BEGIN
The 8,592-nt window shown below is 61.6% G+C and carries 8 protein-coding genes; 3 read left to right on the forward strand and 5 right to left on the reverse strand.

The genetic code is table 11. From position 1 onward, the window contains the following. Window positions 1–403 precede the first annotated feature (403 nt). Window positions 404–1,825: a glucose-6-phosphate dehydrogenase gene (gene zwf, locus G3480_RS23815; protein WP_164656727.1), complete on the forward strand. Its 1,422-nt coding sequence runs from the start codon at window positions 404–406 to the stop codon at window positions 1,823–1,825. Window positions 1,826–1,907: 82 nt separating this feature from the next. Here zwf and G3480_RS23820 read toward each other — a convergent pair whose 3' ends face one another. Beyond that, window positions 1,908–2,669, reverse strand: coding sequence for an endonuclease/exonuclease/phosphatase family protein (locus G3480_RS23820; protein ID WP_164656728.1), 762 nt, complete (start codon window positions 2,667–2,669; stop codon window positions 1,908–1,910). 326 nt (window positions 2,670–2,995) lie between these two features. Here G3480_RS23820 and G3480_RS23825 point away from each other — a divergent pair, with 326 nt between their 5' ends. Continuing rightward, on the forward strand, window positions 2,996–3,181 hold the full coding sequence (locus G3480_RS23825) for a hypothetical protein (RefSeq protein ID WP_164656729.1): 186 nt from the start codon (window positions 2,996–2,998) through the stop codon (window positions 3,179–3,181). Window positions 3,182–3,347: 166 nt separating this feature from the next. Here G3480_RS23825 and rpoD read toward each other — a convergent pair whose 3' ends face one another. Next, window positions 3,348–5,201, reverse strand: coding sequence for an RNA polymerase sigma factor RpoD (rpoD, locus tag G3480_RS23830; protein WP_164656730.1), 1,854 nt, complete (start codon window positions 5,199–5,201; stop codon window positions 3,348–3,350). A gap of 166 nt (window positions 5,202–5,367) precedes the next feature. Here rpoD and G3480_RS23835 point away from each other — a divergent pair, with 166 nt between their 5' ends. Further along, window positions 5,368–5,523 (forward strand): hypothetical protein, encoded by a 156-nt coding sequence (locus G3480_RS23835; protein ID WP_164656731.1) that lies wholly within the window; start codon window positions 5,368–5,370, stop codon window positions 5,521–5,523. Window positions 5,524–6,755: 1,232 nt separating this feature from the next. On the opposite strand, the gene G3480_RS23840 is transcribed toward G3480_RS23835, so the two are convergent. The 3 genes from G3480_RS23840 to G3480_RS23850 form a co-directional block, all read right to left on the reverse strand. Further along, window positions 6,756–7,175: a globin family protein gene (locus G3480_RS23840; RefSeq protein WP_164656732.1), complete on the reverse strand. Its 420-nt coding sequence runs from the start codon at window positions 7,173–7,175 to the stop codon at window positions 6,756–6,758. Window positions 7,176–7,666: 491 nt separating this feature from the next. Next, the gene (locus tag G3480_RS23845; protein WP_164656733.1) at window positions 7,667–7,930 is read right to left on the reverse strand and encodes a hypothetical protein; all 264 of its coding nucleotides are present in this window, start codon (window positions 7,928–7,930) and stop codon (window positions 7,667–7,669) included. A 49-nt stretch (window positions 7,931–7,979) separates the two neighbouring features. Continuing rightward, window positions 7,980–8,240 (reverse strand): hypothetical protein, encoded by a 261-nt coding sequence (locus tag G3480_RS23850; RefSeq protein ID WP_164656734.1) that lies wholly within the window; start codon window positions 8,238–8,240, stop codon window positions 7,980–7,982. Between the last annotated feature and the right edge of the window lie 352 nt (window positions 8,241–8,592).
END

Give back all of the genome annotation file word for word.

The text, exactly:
The 8,592-nt window shown below is 61.6% G+C and carries 8 protein-coding genes; 3 read left to right on the forward strand and 5 right to left on the reverse strand.

The genetic code is table 11. From position 1 onward, the window contains the following. Window positions 1–403 precede the first annotated feature (403 nt). Window positions 404–1,825: a glucose-6-phosphate dehydrogenase gene (gene zwf, locus G3480_RS23815; protein WP_164656727.1), complete on the forward strand. Its 1,422-nt coding sequence runs from the start codon at window positions 404–406 to the stop codon at window positions 1,823–1,825. Window positions 1,826–1,907: 82 nt separating this feature from the next. Here zwf and G3480_RS23820 read toward each other — a convergent pair whose 3' ends face one another. Beyond that, window positions 1,908–2,669, reverse strand: coding sequence for an endonuclease/exonuclease/phosphatase family protein (locus G3480_RS23820; protein ID WP_164656728.1), 762 nt, complete (start codon window positions 2,667–2,669; stop codon window positions 1,908–1,910). 326 nt (window positions 2,670–2,995) lie between these two features. Here G3480_RS23820 and G3480_RS23825 point away from each other — a divergent pair, with 326 nt between their 5' ends. Continuing rightward, on the forward strand, window positions 2,996–3,181 hold the full coding sequence (locus G3480_RS23825) for a hypothetical protein (RefSeq protein ID WP_164656729.1): 186 nt from the start codon (window positions 2,996–2,998) through the stop codon (window positions 3,179–3,181). Window positions 3,182–3,347: 166 nt separating this feature from the next. Here G3480_RS23825 and rpoD read toward each other — a convergent pair whose 3' ends face one another. Next, window positions 3,348–5,201, reverse strand: coding sequence for an RNA polymerase sigma factor RpoD (rpoD, locus tag G3480_RS23830; protein WP_164656730.1), 1,854 nt, complete (start codon window positions 5,199–5,201; stop codon window positions 3,348–3,350). A gap of 166 nt (window positions 5,202–5,367) precedes the next feature. Here rpoD and G3480_RS23835 point away from each other — a divergent pair, with 166 nt between their 5' ends. Further along, window positions 5,368–5,523 (forward strand): hypothetical protein, encoded by a 156-nt coding sequence (locus G3480_RS23835; protein ID WP_164656731.1) that lies wholly within the window; start codon window positions 5,368–5,370, stop codon window positions 5,521–5,523. Window positions 5,524–6,755: 1,232 nt separating this feature from the next. On the opposite strand, the gene G3480_RS23840 is transcribed toward G3480_RS23835, so the two are convergent. The 3 genes from G3480_RS23840 to G3480_RS23850 form a co-directional block, all read right to left on the reverse strand. Further along, window positions 6,756–7,175: a globin family protein gene (locus G3480_RS23840; RefSeq protein WP_164656732.1), complete on the reverse strand. Its 420-nt coding sequence runs from the start codon at window positions 7,173–7,175 to the stop codon at window positions 6,756–6,758. Window positions 7,176–7,666: 491 nt separating this feature from the next. Next, the gene (locus tag G3480_RS23845; protein WP_164656733.1) at window positions 7,667–7,930 is read right to left on the reverse strand and encodes a hypothetical protein; all 264 of its coding nucleotides are present in this window, start codon (window positions 7,928–7,930) and stop codon (window positions 7,667–7,669) included. A 49-nt stretch (window positions 7,931–7,979) separates the two neighbouring features. Continuing rightward, window positions 7,980–8,240 (reverse strand): hypothetical protein, encoded by a 261-nt coding sequence (locus tag G3480_RS23850; RefSeq protein ID WP_164656734.1) that lies wholly within the window; start codon window positions 8,238–8,240, stop codon window positions 7,980–7,982. Between the last annotated feature and the right edge of the window lie 352 nt (window positions 8,241–8,592).